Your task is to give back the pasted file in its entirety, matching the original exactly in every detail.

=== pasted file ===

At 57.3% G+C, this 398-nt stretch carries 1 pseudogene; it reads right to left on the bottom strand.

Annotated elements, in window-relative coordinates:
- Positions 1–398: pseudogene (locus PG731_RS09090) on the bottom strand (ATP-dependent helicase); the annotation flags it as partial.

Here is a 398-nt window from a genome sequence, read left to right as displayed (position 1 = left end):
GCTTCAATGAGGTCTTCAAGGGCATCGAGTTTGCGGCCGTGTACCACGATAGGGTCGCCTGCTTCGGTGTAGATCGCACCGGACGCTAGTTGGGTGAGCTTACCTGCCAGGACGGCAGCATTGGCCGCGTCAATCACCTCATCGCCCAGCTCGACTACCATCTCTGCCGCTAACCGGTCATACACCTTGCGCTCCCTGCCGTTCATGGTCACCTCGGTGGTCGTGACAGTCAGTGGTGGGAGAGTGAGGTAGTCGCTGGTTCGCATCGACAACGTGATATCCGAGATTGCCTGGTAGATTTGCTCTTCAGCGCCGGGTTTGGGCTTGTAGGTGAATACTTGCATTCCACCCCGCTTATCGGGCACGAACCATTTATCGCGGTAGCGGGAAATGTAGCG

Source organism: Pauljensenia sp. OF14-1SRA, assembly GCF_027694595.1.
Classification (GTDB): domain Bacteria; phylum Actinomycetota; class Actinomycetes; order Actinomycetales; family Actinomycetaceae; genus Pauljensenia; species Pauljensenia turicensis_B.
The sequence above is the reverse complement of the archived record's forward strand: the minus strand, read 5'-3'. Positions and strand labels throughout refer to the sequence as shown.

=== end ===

At 57.3% G+C, this 398-nt stretch carries 1 pseudogene; it reads right to left on the bottom strand.

Annotated elements, in window-relative coordinates:
- Positions 1–398: pseudogene (locus PG731_RS09090) on the bottom strand (ATP-dependent helicase); the annotation flags it as partial.

Here is a 398-nt window from a genome sequence, read left to right as displayed (position 1 = left end):
GCTTCAATGAGGTCTTCAAGGGCATCGAGTTTGCGGCCGTGTACCACGATAGGGTCGCCTGCTTCGGTGTAGATCGCACCGGACGCTAGTTGGGTGAGCTTACCTGCCAGGACGGCAGCATTGGCCGCGTCAATCACCTCATCGCCCAGCTCGACTACCATCTCTGCCGCTAACCGGTCATACACCTTGCGCTCCCTGCCGTTCATGGTCACCTCGGTGGTCGTGACAGTCAGTGGTGGGAGAGTGAGGTAGTCGCTGGTTCGCATCGACAACGTGATATCCGAGATTGCCTGGTAGATTTGCTCTTCAGCGCCGGGTTTGGGCTTGTAGGTGAATACTTGCATTCCACCCCGCTTATCGGGCACGAACCATTTATCGCGGTAGCGGGAAATGTAGCG

Source organism: Pauljensenia sp. OF14-1SRA, assembly GCF_027694595.1.
Classification (GTDB): domain Bacteria; phylum Actinomycetota; class Actinomycetes; order Actinomycetales; family Actinomycetaceae; genus Pauljensenia; species Pauljensenia turicensis_B.
The sequence above is the reverse complement of the archived record's forward strand: the minus strand, read 5'-3'. Positions and strand labels throughout refer to the sequence as shown.